MALVEAUX: I'm not sure about that, Mark. I'm not sure about that at all. I think we're leaping to conclusions, not jumping, but leaping, because of the timing and because people are already frightened.

If these were issues that Mr. Bush were so concerned about, frankly, why didn't he raise them two years ago? Because that was not the mood of the country.

BERNIER: Because, Julianne,he hasn't been in office two years ago. And quite frankly, they've been studying this. All this information has been out there. President Clinton said that Saddam Hussein was the most dangerous ran man in the Middle East. The fact of the matter is, this is a calculated risk this country cannot afford to take. We were ambushed once over a year ago. We can't have this happen again.

MALVEAUX: We do not have $200 billion to go over to Iraq. I think it's a mistake.

BLITZER: Mark and Julianne, I want to get to some e-mail. We've got a lot of e-mail pouring in to my Web page, For you, Julianne, from Carl in South Carolina, he's asking this: "America, not Germany, France or Britain, is the target of Iraq and the terrorist groups they support. These countries have no incentive to take Saddam out. The U.S. must act immediately to defend itself. No one else is going to do it for us."

What's wrong where Carl's thinking? MALVEAUX: It's not clear that we are a target of Iraq. It's clear to me that Saddam certainly has not complied with U.N. resolutions. But it's also clear that there's movement now on those U.N. resolutions. What's wrong with allowing the process to go through? Dianne Feinstein says that if they don't comply within 30 days, she'll support. Give up the 30 days. What's wrong with that?

BLITZER: Here's an e-mail for Mark from Harriet in Michigan: "If Saddam Hussein is removed, there are dozens of other places in the world that harbor terrorists and have weapons of mass destruction. How far will the U.S. take its new policy of preemptive strikes?"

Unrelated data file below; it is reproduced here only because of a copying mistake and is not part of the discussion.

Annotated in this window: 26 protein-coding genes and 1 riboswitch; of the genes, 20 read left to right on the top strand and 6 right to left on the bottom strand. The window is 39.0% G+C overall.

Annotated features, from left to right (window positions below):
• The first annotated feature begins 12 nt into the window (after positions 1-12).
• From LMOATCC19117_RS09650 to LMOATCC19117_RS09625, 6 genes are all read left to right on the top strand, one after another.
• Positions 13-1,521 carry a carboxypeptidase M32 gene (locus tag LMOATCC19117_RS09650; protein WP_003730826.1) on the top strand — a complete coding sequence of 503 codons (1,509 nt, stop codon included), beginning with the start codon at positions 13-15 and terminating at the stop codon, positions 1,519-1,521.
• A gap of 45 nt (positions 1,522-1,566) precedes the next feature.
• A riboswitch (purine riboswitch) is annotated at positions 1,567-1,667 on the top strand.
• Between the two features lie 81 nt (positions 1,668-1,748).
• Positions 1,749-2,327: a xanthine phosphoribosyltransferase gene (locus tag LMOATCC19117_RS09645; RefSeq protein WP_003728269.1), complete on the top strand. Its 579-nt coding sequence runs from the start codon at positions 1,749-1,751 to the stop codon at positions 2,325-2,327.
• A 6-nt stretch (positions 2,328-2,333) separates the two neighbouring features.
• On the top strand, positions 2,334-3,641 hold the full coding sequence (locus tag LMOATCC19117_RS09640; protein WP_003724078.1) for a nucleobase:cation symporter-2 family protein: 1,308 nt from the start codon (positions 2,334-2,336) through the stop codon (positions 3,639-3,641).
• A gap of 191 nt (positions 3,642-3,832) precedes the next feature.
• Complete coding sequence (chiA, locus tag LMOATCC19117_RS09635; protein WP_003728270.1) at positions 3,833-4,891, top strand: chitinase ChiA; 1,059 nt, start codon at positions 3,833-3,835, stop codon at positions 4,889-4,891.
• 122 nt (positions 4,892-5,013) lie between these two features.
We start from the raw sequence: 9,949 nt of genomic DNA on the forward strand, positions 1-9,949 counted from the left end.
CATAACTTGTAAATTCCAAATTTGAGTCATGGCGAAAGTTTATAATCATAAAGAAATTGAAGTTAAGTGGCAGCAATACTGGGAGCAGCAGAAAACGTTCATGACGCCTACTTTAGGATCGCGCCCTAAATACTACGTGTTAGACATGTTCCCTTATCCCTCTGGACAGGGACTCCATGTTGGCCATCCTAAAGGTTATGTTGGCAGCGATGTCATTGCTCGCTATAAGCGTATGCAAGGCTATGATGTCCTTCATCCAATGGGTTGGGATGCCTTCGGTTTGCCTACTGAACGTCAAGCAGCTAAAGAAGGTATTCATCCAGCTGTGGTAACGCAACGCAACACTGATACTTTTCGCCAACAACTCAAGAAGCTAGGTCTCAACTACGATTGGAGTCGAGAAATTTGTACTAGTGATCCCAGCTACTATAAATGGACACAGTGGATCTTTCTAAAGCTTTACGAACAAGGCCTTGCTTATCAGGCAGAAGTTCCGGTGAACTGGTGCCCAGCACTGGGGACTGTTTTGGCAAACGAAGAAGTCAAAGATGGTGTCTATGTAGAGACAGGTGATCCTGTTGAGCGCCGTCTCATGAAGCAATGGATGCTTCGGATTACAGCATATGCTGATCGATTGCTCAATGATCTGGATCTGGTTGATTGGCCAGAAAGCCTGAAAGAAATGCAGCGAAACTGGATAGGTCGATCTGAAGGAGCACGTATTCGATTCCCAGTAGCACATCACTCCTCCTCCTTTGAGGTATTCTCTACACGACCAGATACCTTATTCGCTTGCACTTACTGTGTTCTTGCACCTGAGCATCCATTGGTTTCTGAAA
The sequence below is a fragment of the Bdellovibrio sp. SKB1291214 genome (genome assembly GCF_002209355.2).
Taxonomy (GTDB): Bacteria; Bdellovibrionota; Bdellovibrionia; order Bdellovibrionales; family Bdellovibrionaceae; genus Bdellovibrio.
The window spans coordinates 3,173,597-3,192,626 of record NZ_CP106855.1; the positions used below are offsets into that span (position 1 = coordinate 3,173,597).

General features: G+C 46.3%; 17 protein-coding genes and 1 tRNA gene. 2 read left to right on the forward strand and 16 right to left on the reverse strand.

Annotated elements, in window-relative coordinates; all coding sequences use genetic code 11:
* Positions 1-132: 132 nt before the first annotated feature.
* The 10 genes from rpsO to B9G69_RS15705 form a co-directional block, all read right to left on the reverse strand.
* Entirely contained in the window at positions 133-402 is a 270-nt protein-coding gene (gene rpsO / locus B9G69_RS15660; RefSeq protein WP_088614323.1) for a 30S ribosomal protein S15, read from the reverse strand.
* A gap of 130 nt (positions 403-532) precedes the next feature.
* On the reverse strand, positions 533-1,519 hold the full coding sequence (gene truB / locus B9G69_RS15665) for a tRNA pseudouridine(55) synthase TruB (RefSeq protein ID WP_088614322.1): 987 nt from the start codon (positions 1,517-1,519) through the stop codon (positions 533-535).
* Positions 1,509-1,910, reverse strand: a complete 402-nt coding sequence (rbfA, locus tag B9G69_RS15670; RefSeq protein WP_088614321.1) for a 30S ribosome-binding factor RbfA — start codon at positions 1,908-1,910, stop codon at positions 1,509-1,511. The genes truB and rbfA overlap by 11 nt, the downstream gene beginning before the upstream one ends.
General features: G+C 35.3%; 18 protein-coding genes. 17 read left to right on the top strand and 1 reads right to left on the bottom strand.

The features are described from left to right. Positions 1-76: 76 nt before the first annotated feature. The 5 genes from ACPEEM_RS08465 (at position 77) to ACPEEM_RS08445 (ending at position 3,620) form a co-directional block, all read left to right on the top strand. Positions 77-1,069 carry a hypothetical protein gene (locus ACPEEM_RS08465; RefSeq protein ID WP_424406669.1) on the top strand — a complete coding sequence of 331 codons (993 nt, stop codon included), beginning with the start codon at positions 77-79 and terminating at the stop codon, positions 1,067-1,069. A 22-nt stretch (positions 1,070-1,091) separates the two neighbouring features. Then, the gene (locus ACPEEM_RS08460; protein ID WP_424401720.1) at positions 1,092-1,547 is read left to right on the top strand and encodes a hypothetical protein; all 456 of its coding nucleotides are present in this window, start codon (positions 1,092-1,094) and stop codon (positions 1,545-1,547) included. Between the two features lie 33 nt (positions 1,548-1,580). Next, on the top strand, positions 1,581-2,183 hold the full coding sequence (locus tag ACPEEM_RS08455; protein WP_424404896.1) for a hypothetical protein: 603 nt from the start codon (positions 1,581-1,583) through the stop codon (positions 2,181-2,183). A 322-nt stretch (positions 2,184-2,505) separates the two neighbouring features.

BERNIER: Well, it will take these situations one at a time. But quite frankly, Saddam Hussein is different from all the others. We had the discussion about North Korea. There's always some concern about Russia and China. But this guy is the Adolf Hitler of the 21st century. You can't compare him to anybody else that's out there. You have to cut this thing off at the head, and you have to start with this guy.

MALVEAUX: I think you're overstating, you're way overstating it, Mark. No one denies that Saddam Hussein is dangerous, but Adolf Hitler?

BERNIER: Yes, he is. He gases his own people.

MALVEAUX: This is the kind of manipulation that is being used to basically gin people up to feel like they have to go to war now. No, we don't have to go to war now, not when we have diplomatic and other alternatives.

BERNIER: Did you forget about Salman Pak, south of Baghdad, they had a training center set up to be able to fly missions against this country? That plane is still there. Even Iraq admits that they've got this place set up. Salman Pak, that was not mentioned at the United Nations speech by the president, and I wish he had said it.

BLITZER: All right, Let's have one final e-mail for you, Julianne, from Edwin. "The administration has gone to the U.N. They presented the facts of Saddam's horrendous track record. And they've laid out alternatives to war. That has gotten us nowhere. The debate has gone on long enough. It's time to act."

MALVEAUX: The debate has gone on about three weeks. It's not time to act yet. We have Democratic senators who want to cooperate with the president. They simply don't want to give him unfettered ability to have preemptive strikes. I think that we have more debate to do both in the Senate and in the United Nations, and I expect that debate to continue before we do anything.

BLITZER: Julianne Malveaux and Mark Brenier, thanks to both of you. And that debate is getting going right here on CNN. Appreciate both of you joining us.